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· Premium Member
3,850 Posts
Crimp only enough to remove the flare. Are you measuring your crimp? Measuring is a good way to tell if you are crimping enough or too much.
while doing as steve suggests is good its just not enough.. criming just enough to remove the flare will only bring the walls of the case back to being straight. the crimp need just a little more to hold the bullet in the case. and if being used in a tube magazine a little more to keep the bullet from being pushed futher down into the case and compressing the powder and then of course failing to feed as needed. ( as its now too short!)

so how much crimp is good and when its too much depends on what cal is being shot and sometimes what type of gun its being shot in.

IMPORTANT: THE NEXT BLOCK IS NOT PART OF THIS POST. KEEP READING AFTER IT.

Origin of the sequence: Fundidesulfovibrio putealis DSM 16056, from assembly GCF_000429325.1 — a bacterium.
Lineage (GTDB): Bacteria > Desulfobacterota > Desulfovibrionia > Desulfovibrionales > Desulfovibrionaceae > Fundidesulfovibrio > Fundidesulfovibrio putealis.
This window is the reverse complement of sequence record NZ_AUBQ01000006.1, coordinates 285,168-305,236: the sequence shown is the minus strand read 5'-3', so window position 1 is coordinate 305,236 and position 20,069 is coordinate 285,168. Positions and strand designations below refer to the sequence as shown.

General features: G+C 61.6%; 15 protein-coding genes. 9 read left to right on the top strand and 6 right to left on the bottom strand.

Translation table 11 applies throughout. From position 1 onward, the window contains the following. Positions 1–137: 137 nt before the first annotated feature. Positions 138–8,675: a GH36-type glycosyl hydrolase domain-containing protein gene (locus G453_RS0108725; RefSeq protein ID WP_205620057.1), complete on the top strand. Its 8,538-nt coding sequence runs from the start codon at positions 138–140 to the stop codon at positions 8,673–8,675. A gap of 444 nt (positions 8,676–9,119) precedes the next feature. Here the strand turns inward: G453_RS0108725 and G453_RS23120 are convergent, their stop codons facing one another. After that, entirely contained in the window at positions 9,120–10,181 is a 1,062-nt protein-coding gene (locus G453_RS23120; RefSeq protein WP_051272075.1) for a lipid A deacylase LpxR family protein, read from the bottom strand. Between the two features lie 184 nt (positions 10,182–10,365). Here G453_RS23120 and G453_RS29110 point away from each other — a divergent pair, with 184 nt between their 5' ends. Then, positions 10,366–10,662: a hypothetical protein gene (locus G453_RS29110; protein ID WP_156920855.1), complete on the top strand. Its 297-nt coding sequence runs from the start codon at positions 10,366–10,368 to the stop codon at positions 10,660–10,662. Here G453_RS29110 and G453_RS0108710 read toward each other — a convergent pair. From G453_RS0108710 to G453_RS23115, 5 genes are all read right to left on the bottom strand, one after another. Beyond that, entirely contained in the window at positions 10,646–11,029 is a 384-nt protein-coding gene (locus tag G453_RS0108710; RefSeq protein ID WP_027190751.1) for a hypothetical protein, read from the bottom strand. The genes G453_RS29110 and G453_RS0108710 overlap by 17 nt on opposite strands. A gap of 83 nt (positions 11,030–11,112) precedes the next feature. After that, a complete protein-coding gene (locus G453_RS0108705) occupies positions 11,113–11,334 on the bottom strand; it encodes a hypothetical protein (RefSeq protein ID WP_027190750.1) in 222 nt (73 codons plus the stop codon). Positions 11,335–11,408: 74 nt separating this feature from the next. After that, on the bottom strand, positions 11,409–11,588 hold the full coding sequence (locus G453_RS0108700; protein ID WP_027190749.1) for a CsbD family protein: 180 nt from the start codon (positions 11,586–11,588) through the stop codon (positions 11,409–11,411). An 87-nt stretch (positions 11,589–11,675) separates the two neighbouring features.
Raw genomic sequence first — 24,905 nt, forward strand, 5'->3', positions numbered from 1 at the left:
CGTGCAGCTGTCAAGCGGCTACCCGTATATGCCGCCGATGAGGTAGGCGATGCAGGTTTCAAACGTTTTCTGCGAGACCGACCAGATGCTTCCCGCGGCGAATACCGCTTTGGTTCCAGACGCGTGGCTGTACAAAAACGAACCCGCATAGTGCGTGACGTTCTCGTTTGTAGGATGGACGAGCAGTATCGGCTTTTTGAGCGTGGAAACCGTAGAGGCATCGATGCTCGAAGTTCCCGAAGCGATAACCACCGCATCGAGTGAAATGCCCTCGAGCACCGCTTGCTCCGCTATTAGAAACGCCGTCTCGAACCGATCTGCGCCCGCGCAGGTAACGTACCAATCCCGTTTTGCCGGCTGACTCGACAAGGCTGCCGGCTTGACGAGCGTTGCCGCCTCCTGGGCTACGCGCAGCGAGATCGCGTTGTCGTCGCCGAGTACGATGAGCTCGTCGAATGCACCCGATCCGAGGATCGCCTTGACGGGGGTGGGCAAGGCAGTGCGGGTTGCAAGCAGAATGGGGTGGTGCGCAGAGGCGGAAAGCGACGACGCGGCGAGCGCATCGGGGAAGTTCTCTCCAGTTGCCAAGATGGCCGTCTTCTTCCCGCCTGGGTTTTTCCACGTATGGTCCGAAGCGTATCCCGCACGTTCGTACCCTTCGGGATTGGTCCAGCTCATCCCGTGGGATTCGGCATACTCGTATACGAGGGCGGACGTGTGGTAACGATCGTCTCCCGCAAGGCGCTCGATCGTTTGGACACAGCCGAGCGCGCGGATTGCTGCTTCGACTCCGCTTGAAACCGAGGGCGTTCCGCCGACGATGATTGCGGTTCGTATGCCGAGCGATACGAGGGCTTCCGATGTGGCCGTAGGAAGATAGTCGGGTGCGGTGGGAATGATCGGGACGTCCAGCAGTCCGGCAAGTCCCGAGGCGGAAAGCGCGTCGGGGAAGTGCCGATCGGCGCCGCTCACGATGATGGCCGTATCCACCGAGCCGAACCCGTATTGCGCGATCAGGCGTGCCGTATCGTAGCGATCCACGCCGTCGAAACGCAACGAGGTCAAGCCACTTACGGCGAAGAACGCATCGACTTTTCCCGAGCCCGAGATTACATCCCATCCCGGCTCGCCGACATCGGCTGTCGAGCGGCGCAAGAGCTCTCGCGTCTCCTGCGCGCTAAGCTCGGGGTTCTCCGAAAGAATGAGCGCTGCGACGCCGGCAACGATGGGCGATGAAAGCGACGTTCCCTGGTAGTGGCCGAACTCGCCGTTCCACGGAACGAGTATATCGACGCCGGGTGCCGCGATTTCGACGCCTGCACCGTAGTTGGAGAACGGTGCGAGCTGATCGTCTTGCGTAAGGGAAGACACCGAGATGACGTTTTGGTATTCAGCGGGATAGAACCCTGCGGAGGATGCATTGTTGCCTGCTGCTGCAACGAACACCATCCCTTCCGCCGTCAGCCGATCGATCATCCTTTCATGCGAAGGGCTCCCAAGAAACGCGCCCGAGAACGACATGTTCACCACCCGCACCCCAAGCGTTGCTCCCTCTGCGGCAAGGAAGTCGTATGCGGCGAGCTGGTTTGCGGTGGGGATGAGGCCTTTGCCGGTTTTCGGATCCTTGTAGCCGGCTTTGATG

and to answer the op's question...yes too much crimp can affect your accuracy. but then thats why its recommended you do your load developments when reloading! load 5-10 and shoot them..record your results.
repete till you find the best combo for your weapon! yes you can experment with the amount of crimp also. or like some of us do just rely on a "fractory" style crimp die such as Lee makes!

· Registered
2,688 Posts
For semi-auto ammo, toss the FCD and get a taper crimp die (semi-auto ammo should not be crimped, just remove flare. Neck tension of properly szed case will hold the bullet in place). For revolver ammo, toss the FCD and get a roll crimp die (A roll crimp is used with all crimp groove/cannalure bullets to keep them in place, along with neck tension, and in some cases aids ignition of powder). Google or search "Lee's Factory Crimp die" and you'll get some of the on-going debate on the worth of a Lee "post bullet seating sizing die"...

Yes, the type and amount of crimp can affect accuracy.
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